After four long days at a conference, all you want to do is board a flight home, crawl into bed, and try to forget how your boss saw you dancing at the open-bar party. But on July 30, 2015, a dedicated group of scientists and communicators rallied at the end of Plant Biology 2015 conference in Minneapolis, MN, for the Standing Up for Science Media Workshop on science and public engagement hosted by Sense About Science USA.
As the 2015 ASPB-sponsored AAAS Mass Media Fellow, I was invited to participate in the workshop and talk about why and how I began pursuing opportunities in science communication. And I eagerly joined my colleagues in discussing ways early-career scientists can improve how science weaves its way into the media.
The media workshop was divided into three sessions, with a corresponding panel of scientists, journalists, and scientist-communicators.
To start, Douglas Cook, a professor at University of California, Davis, made it clear that scientists should be firm about combatting myths and speaking forcefully for evidence-based action. “Science is not democracy,” he said, no matter what the polls say. For effective communication, facts and data are insufficient—people find their own version of the truth. Instead, Cook suggested, look for the values people hold, and see if your work can fulfill those values.
Coming at the issue of how to engage with the public from a different perspective, Sally Mackenzie, a professor at the University of Nebraska-Lincoln and president-elect of ASPB, felt that a coordinated, repeated message could break through even to opponents of some scientific advance, such as genetically modified (GM) foods. “Some level of activism is our responsibility,” she said, dispensing with the notion that scientists should remain disinterested observers from their labs.
During the question and discussion period of the session, we discussed the labor force of science communication: should it be advanced by scientists who add on communication, or by dedicated communicators with scientific training? Do you need a Ph.D., or is a Bachelor’s degree sufficient? Do you need to study science at all?
The issue we kept coming back to is whose responsibility is communicating science? In academia, science communication is usually left as an extracurricular activity for overworked professors. That will never compete with efforts made by organizations that are committed to advocacy that goes against science and evidence. For instance, as someone noted Greenpeace—a vocal opponent of GM foods—spends $185 million a year on communication alone [The figure was closer to $211 million in 2013].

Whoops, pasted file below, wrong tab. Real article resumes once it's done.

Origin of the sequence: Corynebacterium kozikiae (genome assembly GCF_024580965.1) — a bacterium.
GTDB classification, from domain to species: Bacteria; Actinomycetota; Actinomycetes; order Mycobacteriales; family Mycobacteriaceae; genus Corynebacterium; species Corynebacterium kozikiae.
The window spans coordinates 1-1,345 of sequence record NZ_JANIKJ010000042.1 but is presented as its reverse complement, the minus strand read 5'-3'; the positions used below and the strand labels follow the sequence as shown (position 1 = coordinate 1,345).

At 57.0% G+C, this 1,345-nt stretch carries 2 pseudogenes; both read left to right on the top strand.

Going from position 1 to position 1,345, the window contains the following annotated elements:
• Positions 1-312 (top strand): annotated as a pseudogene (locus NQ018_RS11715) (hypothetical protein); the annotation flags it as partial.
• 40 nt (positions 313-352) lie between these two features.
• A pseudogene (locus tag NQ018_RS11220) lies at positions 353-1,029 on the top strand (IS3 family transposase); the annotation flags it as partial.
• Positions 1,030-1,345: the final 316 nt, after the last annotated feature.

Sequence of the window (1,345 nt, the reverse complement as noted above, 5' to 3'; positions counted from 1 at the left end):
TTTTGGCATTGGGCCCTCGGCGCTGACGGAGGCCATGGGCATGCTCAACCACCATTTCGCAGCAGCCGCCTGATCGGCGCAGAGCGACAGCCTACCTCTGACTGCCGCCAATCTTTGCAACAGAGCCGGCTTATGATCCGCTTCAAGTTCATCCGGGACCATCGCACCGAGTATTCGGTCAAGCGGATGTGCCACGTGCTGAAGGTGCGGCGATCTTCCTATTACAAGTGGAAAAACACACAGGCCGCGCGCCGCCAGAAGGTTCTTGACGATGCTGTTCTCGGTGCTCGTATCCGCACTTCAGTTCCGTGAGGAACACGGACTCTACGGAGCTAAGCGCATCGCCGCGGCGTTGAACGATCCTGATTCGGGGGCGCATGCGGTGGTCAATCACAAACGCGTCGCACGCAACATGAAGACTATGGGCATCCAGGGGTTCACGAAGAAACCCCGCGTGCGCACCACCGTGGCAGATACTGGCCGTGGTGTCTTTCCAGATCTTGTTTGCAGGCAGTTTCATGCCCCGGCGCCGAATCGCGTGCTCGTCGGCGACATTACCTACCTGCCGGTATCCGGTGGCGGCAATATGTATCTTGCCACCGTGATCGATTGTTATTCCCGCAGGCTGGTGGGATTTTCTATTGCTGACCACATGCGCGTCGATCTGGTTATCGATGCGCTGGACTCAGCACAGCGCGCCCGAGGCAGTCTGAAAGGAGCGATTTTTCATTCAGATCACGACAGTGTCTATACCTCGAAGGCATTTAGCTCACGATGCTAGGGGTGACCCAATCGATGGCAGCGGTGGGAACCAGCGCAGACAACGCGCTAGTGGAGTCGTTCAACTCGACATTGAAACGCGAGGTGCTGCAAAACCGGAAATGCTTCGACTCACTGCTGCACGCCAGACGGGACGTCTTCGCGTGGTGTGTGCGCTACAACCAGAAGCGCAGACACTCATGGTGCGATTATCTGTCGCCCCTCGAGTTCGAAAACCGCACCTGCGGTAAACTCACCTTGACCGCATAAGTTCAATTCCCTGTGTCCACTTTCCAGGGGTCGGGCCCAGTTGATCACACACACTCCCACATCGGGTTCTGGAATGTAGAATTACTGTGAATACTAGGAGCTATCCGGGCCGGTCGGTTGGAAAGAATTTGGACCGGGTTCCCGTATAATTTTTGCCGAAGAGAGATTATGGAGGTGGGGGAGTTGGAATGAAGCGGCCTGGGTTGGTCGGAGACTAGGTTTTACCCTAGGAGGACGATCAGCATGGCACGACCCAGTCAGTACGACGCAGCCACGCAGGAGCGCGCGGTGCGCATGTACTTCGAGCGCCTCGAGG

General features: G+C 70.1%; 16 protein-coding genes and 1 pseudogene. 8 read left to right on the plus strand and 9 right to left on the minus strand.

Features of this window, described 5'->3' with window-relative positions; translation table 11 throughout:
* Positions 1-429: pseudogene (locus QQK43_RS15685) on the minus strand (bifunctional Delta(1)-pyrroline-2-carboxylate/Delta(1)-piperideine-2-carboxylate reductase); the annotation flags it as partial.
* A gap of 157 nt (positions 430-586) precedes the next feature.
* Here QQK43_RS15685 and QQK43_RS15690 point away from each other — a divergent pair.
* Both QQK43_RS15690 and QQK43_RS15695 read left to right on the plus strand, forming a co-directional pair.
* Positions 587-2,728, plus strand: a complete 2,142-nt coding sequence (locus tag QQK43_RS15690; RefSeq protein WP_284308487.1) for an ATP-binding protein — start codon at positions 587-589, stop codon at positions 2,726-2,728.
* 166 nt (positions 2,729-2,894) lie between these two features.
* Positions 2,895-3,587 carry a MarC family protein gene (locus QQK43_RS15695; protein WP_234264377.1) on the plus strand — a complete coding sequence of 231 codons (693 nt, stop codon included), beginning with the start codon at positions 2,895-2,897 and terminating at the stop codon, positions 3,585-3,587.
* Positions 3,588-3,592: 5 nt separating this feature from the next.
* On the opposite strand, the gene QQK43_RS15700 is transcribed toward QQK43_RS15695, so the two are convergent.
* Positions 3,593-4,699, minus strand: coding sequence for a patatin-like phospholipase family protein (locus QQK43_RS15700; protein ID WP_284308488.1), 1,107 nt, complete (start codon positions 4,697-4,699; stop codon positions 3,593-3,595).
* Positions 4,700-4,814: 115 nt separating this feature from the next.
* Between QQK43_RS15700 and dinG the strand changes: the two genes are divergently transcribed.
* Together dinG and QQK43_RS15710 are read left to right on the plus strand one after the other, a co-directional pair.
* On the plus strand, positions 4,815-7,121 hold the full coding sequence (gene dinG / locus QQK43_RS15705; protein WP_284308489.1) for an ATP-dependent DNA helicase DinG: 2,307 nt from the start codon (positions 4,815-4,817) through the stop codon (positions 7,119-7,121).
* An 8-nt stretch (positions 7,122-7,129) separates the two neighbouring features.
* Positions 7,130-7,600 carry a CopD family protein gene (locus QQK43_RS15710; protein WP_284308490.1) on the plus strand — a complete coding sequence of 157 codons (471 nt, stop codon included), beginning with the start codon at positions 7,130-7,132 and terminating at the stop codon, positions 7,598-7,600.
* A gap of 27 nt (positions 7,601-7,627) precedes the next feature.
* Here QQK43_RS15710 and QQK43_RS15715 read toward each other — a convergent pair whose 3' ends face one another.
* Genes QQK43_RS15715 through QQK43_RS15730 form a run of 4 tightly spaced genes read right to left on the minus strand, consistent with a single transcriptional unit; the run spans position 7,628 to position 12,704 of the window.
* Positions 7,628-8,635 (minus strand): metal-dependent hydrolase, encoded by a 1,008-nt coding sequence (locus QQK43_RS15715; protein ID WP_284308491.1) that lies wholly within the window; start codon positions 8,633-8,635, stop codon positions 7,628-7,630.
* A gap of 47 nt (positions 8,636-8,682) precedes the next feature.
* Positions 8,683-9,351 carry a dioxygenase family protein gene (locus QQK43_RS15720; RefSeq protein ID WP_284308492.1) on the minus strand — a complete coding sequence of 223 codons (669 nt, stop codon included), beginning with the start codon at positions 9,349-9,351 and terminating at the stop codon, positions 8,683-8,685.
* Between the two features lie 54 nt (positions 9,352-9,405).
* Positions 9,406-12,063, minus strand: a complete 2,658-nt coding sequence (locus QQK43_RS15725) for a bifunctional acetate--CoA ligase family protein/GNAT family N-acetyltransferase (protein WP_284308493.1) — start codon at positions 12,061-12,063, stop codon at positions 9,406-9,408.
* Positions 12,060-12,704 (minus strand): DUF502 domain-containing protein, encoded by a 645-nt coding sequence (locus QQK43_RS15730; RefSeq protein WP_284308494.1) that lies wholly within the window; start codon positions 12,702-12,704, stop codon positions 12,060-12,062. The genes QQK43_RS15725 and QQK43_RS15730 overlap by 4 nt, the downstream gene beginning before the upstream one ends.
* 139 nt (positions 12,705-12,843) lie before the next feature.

And with that, it was time for lunch and group work on what the media gets right and wrong when covering science, which led to the second session for the day. In the journalist panel we heard from Emily Sohn, a freelancer and contributor to the Science Writer’s Handbook, and Elizabeth Dunbar of Minnesota Public Radio.
To a room filled mostly with scientists, Sohn described how she finds stories, and how scientists can help her get their research to the public. If you are responsive to emails and phone calls from journalists and give clear, concise answers to questions, you might just end up as one of her “Super Sources” – someone she returns to time and again. And though Cook and Mackenzie, as well as several other scientists in the audience, felt that they had “been burned” by sloppy journalism, Sohn tried to make clear that she was on their team: “We’re all trying to get it right,” she said.
Dunbar, who had stumbled into science journalism from a general assignment background, freely admitted that in radio—where four minutes is a lifetime—she has learned that to communicate effectively she needs to cut all but the most basic scientific concepts. “I try to teach my audience something about science,” she said, and then explain just a fraction of the hot new research.
At the end of the panel discussion, the audience was given a chance to pitch their own work to the journalists to see how well they could capture attention for a possible story. In one instance, Sohn and Dunbar helped Don Gibson, a Ph.D. student at University of California, Davis, plan his pitch to journalists on his campaign to put Barbara McClintock on the ten-dollar bill. Their advice: Give a positive message, and make the main point—it’s time to put a female scientist on currency—pop out right away.
And then it was finally time for the last panel, where I joined Karl Haro von Mogel of Biology Fortified; Natalie Henkaus of the Boyce Thompson Institute (which supported the workshop) and soon-to-be ASPB staff member; and Neda Afsarmanesh, Deputy Directory of SAS USA and the organizer of the Media Workshop. We all had scientific backgrounds and we were all in the process of or had already moved into full-time science communication positions.
Henkaus stressed the importance of collaborative communication efforts from the NSF’s Research Coordination Networks, ASPB’s National Plant Science Council, and Cornell’s Alliance for Science (another supporter of the day’s workshop). Von Hogel described how Biology Fortified began as a group blog and morphed into a forceful advocate for biotechnology—and purveyor of cute GMOs. And I got to tell what it’s like to jump straight from the lab into the newsroom, and the importance of funding for training in communication. As the final panel, we had the luxury of longer, casual conversations that conveniently morphed into hor d’oeuvres and drinks. Business cards were exchanged; dramatic reenactments of speeches were staged; theories of science communication were pored over and debated.
My takeaway from the day: Journalists and scientists have a lot in common. They both want to tell others about what they see in the world—what they know to be true—and they both want everyone to be as excited about the story they have to tell as they are.